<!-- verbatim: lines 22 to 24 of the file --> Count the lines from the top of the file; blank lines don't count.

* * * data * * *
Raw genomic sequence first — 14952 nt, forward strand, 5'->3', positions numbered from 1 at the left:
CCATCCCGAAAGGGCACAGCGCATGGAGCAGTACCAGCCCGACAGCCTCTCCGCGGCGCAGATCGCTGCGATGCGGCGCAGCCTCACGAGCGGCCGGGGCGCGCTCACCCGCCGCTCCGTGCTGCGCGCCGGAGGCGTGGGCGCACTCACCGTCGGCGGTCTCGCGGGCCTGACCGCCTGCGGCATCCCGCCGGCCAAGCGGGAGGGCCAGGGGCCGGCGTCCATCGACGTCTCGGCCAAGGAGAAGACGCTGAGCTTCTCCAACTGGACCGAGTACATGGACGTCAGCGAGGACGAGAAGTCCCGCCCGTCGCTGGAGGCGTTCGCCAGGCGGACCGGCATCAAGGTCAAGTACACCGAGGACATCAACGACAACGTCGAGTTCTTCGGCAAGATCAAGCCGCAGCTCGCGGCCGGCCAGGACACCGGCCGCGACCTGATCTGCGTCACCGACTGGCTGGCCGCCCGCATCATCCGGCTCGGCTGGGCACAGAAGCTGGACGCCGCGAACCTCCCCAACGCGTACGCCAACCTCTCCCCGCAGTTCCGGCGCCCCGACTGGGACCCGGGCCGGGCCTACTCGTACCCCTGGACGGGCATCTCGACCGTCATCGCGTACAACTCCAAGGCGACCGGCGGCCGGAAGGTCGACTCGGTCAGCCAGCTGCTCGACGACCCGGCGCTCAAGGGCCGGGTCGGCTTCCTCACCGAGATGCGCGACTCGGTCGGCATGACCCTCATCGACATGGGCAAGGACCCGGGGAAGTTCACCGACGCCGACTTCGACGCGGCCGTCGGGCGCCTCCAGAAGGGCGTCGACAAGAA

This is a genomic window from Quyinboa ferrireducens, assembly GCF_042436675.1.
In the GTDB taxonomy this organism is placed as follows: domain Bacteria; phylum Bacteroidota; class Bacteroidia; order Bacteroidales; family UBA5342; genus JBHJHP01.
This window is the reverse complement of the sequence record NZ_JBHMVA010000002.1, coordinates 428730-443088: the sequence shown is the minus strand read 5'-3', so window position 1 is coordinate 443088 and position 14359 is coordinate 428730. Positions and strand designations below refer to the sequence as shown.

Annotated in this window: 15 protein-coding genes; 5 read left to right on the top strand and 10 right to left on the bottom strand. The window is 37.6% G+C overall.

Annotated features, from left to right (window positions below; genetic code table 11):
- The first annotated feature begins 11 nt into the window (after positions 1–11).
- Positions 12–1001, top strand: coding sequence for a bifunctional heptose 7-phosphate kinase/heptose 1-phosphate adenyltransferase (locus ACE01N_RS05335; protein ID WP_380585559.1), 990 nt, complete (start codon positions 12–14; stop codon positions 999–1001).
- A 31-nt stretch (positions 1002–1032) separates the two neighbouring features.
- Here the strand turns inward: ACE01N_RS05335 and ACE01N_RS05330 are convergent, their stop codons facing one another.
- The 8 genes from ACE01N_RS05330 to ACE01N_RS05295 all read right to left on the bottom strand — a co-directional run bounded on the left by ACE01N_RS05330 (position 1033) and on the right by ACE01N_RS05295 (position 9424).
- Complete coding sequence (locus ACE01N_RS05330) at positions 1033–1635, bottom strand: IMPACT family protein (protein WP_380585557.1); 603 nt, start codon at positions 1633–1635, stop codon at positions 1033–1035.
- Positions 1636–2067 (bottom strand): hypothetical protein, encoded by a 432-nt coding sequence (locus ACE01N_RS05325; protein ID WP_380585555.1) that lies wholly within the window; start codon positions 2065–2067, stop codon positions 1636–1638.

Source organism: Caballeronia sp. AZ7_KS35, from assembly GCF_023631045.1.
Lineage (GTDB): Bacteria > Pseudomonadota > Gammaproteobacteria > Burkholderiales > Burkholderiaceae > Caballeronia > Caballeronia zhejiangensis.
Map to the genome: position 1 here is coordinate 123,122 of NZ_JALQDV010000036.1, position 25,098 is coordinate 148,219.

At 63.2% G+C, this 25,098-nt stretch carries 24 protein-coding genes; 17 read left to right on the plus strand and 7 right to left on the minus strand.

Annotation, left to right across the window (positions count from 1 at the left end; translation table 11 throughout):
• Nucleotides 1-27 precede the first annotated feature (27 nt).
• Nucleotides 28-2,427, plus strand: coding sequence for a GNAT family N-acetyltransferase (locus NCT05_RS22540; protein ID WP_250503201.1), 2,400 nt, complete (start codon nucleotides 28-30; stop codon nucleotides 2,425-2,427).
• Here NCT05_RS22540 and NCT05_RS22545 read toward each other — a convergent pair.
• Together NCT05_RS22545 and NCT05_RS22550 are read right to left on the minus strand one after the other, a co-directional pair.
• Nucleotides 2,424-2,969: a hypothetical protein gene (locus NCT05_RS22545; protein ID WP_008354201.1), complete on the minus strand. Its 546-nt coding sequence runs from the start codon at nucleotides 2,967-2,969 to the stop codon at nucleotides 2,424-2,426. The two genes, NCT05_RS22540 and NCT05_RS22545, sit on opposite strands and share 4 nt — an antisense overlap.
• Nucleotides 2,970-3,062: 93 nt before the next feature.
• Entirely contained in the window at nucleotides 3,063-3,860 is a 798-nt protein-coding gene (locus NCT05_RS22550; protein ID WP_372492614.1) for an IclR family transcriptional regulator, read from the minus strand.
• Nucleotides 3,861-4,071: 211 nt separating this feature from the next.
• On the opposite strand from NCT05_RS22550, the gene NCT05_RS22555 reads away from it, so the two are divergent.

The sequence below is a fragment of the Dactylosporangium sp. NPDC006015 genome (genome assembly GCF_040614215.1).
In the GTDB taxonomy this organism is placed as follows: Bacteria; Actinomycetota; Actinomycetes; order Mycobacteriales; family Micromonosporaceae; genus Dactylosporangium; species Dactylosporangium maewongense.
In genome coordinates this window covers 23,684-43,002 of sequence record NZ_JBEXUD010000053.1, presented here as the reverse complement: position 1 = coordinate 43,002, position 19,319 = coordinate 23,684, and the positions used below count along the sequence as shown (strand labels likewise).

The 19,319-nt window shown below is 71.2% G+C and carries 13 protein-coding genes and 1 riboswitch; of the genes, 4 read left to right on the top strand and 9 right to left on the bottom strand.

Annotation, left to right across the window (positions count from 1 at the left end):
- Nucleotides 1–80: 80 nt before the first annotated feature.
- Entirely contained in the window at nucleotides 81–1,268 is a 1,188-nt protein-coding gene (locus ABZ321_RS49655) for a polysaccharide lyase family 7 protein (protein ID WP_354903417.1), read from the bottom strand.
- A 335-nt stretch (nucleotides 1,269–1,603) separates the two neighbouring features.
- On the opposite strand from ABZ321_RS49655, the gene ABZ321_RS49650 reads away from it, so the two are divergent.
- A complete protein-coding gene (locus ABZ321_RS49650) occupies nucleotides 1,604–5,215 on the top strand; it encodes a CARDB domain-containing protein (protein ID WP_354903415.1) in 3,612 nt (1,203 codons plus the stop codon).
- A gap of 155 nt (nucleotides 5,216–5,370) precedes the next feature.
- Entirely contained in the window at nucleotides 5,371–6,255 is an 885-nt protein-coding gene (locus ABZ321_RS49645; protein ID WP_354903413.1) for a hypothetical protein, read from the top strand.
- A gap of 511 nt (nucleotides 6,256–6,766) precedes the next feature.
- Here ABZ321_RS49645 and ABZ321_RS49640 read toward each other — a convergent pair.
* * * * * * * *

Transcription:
• Here NCT05_RS22540 and NCT05_RS22545 read toward each other — a convergent pair.
• Together NCT05_RS22545 and NCT05_RS22550 are read right to left on the minus strand one after the other, a co-directional pair.
• Nucleotides 2,424-2,969: a hypothetical protein gene (locus NCT05_RS22545; protein ID WP_008354201.1), complete on the minus strand. Its 546-nt coding sequence runs from the start codon at nucleotides 2,967-2,969 to the stop codon at nucleotides 2,424-2,426. The two genes, NCT05_RS22540 and NCT05_RS22545, sit on opposite strands and share 4 nt — an antisense overlap.